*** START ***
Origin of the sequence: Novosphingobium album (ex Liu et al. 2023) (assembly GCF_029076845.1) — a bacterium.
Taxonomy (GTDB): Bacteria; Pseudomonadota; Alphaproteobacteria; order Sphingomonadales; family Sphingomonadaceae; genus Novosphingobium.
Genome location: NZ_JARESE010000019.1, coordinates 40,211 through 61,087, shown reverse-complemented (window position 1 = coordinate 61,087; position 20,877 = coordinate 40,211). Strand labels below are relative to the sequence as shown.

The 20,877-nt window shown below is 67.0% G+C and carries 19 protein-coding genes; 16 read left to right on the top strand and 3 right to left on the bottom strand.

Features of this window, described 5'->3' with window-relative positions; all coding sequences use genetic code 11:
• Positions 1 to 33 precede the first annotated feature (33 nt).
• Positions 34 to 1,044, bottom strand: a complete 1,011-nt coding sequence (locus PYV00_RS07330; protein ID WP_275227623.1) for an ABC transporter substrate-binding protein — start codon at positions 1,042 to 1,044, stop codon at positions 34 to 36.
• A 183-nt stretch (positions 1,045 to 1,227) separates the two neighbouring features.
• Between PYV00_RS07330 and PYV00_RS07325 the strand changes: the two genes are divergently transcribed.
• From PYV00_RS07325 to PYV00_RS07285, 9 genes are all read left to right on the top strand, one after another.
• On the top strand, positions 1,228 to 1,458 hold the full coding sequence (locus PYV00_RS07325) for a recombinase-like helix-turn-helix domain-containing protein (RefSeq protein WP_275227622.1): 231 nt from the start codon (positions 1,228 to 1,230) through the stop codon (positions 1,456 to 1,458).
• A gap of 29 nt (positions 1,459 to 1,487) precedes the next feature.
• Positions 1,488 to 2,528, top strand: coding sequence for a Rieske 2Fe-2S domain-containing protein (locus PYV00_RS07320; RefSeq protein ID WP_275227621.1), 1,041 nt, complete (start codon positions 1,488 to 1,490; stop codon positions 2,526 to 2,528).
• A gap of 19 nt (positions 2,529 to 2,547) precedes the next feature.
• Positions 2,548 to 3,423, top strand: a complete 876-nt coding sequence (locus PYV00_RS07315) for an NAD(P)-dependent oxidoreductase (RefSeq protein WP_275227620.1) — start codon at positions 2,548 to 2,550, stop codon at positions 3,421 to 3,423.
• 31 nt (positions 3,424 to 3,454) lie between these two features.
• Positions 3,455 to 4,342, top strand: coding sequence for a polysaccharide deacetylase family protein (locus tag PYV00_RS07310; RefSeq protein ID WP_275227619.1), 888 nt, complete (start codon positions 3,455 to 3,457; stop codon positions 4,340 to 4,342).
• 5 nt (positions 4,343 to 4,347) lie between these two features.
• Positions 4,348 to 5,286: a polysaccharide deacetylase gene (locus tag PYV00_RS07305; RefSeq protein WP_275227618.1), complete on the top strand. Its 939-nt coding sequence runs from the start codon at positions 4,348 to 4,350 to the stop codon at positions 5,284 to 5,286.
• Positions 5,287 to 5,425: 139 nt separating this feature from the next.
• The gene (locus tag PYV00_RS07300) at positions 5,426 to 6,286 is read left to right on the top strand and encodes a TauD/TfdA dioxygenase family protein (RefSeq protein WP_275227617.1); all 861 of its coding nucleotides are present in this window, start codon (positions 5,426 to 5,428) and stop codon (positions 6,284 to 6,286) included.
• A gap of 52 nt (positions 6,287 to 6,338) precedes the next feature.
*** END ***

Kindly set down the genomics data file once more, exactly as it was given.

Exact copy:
Origin of the sequence: Novosphingobium album (ex Liu et al. 2023) (assembly GCF_029076845.1) — a bacterium.
Taxonomy (GTDB): Bacteria; Pseudomonadota; Alphaproteobacteria; order Sphingomonadales; family Sphingomonadaceae; genus Novosphingobium.
Genome location: NZ_JARESE010000019.1, coordinates 40,211 through 61,087, shown reverse-complemented (window position 1 = coordinate 61,087; position 20,877 = coordinate 40,211). Strand labels below are relative to the sequence as shown.

The 20,877-nt window shown below is 67.0% G+C and carries 19 protein-coding genes; 16 read left to right on the top strand and 3 right to left on the bottom strand.

Features of this window, described 5'->3' with window-relative positions; all coding sequences use genetic code 11:
• Positions 1 to 33 precede the first annotated feature (33 nt).
• Positions 34 to 1,044, bottom strand: a complete 1,011-nt coding sequence (locus PYV00_RS07330; protein ID WP_275227623.1) for an ABC transporter substrate-binding protein — start codon at positions 1,042 to 1,044, stop codon at positions 34 to 36.
• A 183-nt stretch (positions 1,045 to 1,227) separates the two neighbouring features.
• Between PYV00_RS07330 and PYV00_RS07325 the strand changes: the two genes are divergently transcribed.
• From PYV00_RS07325 to PYV00_RS07285, 9 genes are all read left to right on the top strand, one after another.
• On the top strand, positions 1,228 to 1,458 hold the full coding sequence (locus PYV00_RS07325) for a recombinase-like helix-turn-helix domain-containing protein (RefSeq protein WP_275227622.1): 231 nt from the start codon (positions 1,228 to 1,230) through the stop codon (positions 1,456 to 1,458).
• A gap of 29 nt (positions 1,459 to 1,487) precedes the next feature.
• Positions 1,488 to 2,528, top strand: coding sequence for a Rieske 2Fe-2S domain-containing protein (locus PYV00_RS07320; RefSeq protein ID WP_275227621.1), 1,041 nt, complete (start codon positions 1,488 to 1,490; stop codon positions 2,526 to 2,528).
• A gap of 19 nt (positions 2,529 to 2,547) precedes the next feature.
• Positions 2,548 to 3,423, top strand: a complete 876-nt coding sequence (locus PYV00_RS07315) for an NAD(P)-dependent oxidoreductase (RefSeq protein WP_275227620.1) — start codon at positions 2,548 to 2,550, stop codon at positions 3,421 to 3,423.
• 31 nt (positions 3,424 to 3,454) lie between these two features.
• Positions 3,455 to 4,342, top strand: coding sequence for a polysaccharide deacetylase family protein (locus tag PYV00_RS07310; RefSeq protein ID WP_275227619.1), 888 nt, complete (start codon positions 3,455 to 3,457; stop codon positions 4,340 to 4,342).
• 5 nt (positions 4,343 to 4,347) lie between these two features.
• Positions 4,348 to 5,286: a polysaccharide deacetylase gene (locus tag PYV00_RS07305; RefSeq protein WP_275227618.1), complete on the top strand. Its 939-nt coding sequence runs from the start codon at positions 4,348 to 4,350 to the stop codon at positions 5,284 to 5,286.
• Positions 5,287 to 5,425: 139 nt separating this feature from the next.
• The gene (locus tag PYV00_RS07300) at positions 5,426 to 6,286 is read left to right on the top strand and encodes a TauD/TfdA dioxygenase family protein (RefSeq protein WP_275227617.1); all 861 of its coding nucleotides are present in this window, start codon (positions 5,426 to 5,428) and stop codon (positions 6,284 to 6,286) included.
• A gap of 52 nt (positions 6,287 to 6,338) precedes the next feature.